Seriously, who should have access? One of the better known companies that had to tackle this problem: Google. Every search made with Google winds up in a very big database with information such as IP addresses, search terms, etc. (ever read the privacy policy?). This much data in one spot is tempting, but it’s somewhat anonymized (recently), and according to Google security folks I’ve talked to, very well controlled by corporate policy and enforced with security protections. Only a handful of people have access, physical and logical. I would say Google may be the exception. Obviously, the end court will receive a redaction: if it’s pertinent to the case, they’re entitled to it by law. But someone has to do the sorting. Is it the attorneys, the IT staff, the management? Current Insider threats are hampered somewhat by the hard work of inventory and cataloging; they target the low-hanging fruit. Now, the most accessible jobs, probably interns and juniors, may be sorting the records considered for evidence.

What happens when the collected information comes from a company you worked for the past 20 years, and it comprises your whole life story, laid out on a silver hard drive platter? If they get parts of it wrong, producing inaccurate reports that slander your good name by opening lines of question well outside the original case? The Fair Credit Reporting Act legislation protects your credit info with the credit bureaus. Nothing right now controls eDiscovery accuracy. That’s not that big of a deal, with the idea being this info will ONLY be used in judicial proceedings or congressional hearings (steroids in baseball), and in those you start down the witness credibility path (I guess data creator credibility would be more accurate).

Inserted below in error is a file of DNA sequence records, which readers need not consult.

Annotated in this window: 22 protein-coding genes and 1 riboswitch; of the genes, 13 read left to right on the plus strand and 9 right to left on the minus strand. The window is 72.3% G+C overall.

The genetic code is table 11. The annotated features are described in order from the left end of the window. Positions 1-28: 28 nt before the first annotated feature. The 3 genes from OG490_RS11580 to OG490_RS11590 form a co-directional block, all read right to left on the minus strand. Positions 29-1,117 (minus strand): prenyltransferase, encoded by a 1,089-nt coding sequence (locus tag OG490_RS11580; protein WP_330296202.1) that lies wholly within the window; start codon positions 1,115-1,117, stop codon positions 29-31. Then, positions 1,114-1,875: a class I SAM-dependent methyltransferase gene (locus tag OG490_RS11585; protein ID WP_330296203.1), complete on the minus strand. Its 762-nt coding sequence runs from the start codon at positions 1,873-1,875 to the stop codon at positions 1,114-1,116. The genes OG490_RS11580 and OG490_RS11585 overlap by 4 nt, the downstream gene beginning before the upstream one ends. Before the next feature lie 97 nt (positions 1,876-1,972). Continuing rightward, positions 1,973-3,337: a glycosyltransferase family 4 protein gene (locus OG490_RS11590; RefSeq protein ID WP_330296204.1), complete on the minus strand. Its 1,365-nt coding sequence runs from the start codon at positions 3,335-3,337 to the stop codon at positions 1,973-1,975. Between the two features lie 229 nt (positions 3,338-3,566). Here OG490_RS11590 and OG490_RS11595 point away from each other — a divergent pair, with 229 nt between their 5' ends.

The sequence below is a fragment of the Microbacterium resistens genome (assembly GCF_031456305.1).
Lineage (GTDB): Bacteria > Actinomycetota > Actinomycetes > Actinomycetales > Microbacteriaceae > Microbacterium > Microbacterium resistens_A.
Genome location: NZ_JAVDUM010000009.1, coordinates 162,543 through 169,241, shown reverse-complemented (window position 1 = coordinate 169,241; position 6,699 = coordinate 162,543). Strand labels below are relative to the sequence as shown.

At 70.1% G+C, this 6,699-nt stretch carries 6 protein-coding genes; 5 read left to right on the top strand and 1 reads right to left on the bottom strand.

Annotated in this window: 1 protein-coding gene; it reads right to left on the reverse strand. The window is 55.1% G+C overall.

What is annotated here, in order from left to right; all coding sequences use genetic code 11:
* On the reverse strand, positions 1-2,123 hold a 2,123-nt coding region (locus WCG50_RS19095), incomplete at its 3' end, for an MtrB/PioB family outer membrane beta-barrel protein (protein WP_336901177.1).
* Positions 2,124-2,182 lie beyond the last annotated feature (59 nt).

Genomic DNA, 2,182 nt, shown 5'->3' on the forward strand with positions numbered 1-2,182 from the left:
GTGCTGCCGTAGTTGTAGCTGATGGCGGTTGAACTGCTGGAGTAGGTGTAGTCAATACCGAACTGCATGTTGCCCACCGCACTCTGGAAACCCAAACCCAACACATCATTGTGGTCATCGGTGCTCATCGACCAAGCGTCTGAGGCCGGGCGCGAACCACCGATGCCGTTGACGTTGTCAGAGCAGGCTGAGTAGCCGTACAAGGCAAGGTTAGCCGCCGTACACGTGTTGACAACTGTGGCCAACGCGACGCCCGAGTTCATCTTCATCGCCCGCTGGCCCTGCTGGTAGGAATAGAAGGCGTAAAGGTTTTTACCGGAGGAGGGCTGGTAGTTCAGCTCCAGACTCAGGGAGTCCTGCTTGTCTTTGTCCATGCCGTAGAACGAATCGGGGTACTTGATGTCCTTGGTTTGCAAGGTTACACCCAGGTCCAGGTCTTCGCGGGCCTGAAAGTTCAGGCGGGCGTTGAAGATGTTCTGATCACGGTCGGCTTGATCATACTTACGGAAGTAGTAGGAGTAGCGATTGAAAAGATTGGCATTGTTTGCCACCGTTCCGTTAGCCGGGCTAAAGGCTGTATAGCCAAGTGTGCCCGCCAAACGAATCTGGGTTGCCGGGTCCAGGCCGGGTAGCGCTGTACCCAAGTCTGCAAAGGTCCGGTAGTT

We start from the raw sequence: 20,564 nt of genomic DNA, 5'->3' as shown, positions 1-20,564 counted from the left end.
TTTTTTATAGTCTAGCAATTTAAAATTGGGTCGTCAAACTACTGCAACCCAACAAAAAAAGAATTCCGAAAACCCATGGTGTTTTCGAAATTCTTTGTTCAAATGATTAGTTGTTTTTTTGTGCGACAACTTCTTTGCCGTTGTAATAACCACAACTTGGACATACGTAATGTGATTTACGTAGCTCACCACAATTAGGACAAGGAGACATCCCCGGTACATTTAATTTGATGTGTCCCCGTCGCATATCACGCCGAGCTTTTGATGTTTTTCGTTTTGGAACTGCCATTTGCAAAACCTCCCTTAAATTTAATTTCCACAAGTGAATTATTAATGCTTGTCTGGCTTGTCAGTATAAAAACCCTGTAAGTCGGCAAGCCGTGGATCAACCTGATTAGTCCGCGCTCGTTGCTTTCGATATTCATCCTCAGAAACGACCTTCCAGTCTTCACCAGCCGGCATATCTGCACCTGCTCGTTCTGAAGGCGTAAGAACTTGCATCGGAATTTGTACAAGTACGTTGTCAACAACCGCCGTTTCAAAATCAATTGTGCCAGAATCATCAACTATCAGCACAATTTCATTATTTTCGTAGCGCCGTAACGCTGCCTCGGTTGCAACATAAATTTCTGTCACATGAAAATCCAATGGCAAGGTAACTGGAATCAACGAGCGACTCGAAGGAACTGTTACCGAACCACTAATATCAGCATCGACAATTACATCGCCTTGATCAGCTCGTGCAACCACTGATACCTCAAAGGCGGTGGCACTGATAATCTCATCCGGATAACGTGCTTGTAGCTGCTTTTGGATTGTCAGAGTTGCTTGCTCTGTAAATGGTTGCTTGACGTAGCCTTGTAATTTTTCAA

Do we need more legislation for protecting these huge information stores and location roadmaps, or can we rely even more heavily on information security professionals to instantiate further best practices? I’m a smaller government kind of guy, so I’d prefer industry policing. Unfortunately with the exception of the Payment Card Industry’s (PCI) work, the government has stepped in to clean up most of the debaucherous messes self regulatory models let through. Typically, once laws are enacted, industry conforms to the letter, doing the bare minimum to comply rather than what would be in the best interest of their customers. Just think of how far HIPAA falls short.

Obviously, there’s a great deal of work to be done with eDiscovery. Maybe the attorneys will make sure it’s done in the right way?

Hey, I found that black and grey argyle I was looking for…